Mandatory Giant Spider!
If you want to write a Role Playing Game, but don’t know how to program, or just want to learn how to program in C#, then you’re at right the place.
These lessons will take you from a complete beginner, to being an author of a Role Playing Game, for free.
This isn’t the world’s greatest game. In fact, it’s very short and kind of ugly.
However, as you create it, you’ll learn the most common C# programming practices and techniques. Then, if you want, you can improve the game, adding more features and your own special touch to it.
NOTE: If you already know the basics of C# programming (classes, properties, functions, “if” statements, etc.), you might want to look at the newer “Build a C#/WPF RPG” lessons. The code in those lessons is more like how I would write a “real” professional program – using better design and architecture.
SECTIONS Lesson 00.1 – What is in these lessons? Lesson 00.2 – General information about programming in C# Lesson 00.3 – The parts of Visual Studio Lesson 01.1 – Defining classes and objects for the game Lesson 02.1 – Installing Visual Studio Community Edition Lesson 02.2 – Building the solution for the game Lesson 03.1 – Building the first screen Lesson 04.1 – Creating the Player class and its properties Lesson 05.1 – Creating objects from classes Lesson 06.1 – Creating the remaining classes Lesson 07.1 – Inheritance and base classes Lesson 08.1 – Setting properties with a class constructor Lesson 08.2 – Using class constructors with derived classes Lesson 09.1 – Using your classes as datatypes Lesson 10.1 – Creating collections of objects Lesson 11.1 – Using a static class Lesson 12.1 – Add the remaining UI controls Lesson 13.1 – Functions, procedures, and methods Lesson 13.2 – Creating functions to handle user input Lesson 14.1 – Variables Lesson 14.2 – If statements Lesson 14.3 – Foreach loops Lesson 15.1 – Getting random numbers for the game Lesson 16.1 – Writing the function to move the player Lesson 16.2 – Refactoring the player movement function Lesson 16.3 – Functions to use weapons and potions Lesson 17.1 – Running the game on another computer Lesson 18.1 – Future enhancements for the game Bonus lessons (enhancements to the game) Lesson 19.1 – Scroll to the bottom of a rich text box Lesson 19.2 – Use a calculated value for a property Lesson 19.3 – Clean up the source code by converting foreach to LINQ Lesson 19.4 – Saving and loading the player information Lesson 19.5 – Changing dropdown default values Lesson 19.6 – Increase maximum hit points when the player gains a level Improving SuperAdventure’s code quality by refactoring Lesson 20.1 – Refactoring the SuperAdventure program Lesson 20.2 – Binding a custom object’s properties to UI controls Lesson 20.3 – Binding list properties to datagridviews Lesson 20.4 – Binding child list properties to a combobox Lesson 20.5 – Moving the game logic functions from the UI project to the Engine project Adding a vendor to locations (with buying and selling items) Lesson 21.0 – Plans for adding a vendor to locations Lesson 21.1 – Adding a price to game items Lesson 21.2 – Create the vendor class and add it to locations Lesson 21.3 – Add a button and create its eventhandler in code, without the UI design screen Lesson 21.4 – Completing the trading screen Use SQL to save and restore player’s game data Lesson 22.1 – Installing MS SQL Server on your computer Lesson 22.2 – Creating database tables from classes Lesson 22.3 – Creating the SQL to save and load the saved game data Creating a console UI for SuperAdventure Lesson 23.1 – Creating a console front-end for the game Final refactoring (cleanup) of the SuperAdventure source code Lesson 24.1 – Make the SuperAdventure source code easier to understand and modify New game features Lesson 25.1 – Select a random monster at a location Lesson 26.1 Displaying a World Map Lesson 26.2 – Hiding Unvisited Locations on the World Map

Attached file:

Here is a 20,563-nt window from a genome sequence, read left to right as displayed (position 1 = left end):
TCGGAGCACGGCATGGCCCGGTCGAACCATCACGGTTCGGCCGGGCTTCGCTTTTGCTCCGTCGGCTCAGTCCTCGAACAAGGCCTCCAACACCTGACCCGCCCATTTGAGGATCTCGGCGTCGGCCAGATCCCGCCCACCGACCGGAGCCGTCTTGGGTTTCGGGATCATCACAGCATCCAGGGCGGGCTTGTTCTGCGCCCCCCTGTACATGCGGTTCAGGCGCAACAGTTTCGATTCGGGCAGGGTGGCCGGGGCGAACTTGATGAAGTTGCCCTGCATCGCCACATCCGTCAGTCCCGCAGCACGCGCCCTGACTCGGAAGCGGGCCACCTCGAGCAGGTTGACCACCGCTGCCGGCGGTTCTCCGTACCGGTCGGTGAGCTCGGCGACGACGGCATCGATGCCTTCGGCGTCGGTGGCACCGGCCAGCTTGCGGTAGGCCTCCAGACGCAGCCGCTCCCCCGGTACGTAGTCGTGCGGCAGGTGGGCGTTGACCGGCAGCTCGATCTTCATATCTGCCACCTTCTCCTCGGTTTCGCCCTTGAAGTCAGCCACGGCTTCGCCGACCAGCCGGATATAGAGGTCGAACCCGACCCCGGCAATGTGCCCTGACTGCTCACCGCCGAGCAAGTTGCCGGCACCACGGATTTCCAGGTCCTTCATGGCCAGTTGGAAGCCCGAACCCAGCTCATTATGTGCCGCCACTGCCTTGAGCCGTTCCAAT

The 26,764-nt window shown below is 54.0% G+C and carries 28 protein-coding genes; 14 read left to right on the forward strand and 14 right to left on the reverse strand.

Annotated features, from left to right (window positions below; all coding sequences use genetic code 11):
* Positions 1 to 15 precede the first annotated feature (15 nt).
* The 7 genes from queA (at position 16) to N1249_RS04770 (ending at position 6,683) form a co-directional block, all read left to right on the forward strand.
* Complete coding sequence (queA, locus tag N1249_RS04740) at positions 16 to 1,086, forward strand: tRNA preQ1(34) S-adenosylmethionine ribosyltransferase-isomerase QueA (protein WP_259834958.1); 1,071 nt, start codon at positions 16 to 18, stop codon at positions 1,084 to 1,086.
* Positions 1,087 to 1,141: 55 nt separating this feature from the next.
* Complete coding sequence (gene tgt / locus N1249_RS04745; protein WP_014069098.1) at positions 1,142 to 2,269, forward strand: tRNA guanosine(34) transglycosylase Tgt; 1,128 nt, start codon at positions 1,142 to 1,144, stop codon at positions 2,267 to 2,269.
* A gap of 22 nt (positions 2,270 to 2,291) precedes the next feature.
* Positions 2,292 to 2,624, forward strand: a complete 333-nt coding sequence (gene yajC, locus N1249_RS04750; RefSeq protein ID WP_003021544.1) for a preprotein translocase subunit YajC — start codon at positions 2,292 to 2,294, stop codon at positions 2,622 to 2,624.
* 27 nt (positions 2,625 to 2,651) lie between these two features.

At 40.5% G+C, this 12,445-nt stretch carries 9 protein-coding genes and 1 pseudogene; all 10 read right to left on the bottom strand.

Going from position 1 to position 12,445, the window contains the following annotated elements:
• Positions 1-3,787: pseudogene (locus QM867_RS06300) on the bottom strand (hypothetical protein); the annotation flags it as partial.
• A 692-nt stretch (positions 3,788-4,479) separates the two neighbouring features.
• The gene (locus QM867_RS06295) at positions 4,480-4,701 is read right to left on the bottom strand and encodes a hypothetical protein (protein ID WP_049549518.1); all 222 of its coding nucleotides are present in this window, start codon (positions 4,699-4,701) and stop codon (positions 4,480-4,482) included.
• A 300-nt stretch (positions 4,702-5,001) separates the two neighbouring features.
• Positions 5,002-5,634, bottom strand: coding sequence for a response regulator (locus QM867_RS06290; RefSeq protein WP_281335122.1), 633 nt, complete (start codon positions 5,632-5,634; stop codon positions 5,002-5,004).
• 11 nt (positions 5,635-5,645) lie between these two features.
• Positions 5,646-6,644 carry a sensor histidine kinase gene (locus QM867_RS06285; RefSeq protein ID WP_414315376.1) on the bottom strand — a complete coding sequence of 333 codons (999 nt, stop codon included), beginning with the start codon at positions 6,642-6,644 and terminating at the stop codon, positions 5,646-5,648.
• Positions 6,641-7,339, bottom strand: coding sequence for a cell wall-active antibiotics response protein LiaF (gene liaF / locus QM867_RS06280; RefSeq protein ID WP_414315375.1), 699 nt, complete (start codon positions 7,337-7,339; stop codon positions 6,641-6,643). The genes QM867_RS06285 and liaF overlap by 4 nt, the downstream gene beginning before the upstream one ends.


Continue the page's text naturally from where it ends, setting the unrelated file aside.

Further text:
Bug Fixes Lesson 99.1 – Preventing duplicate quests Lesson 99.2 – Setting CurrentWeapon when the player has multiple weapons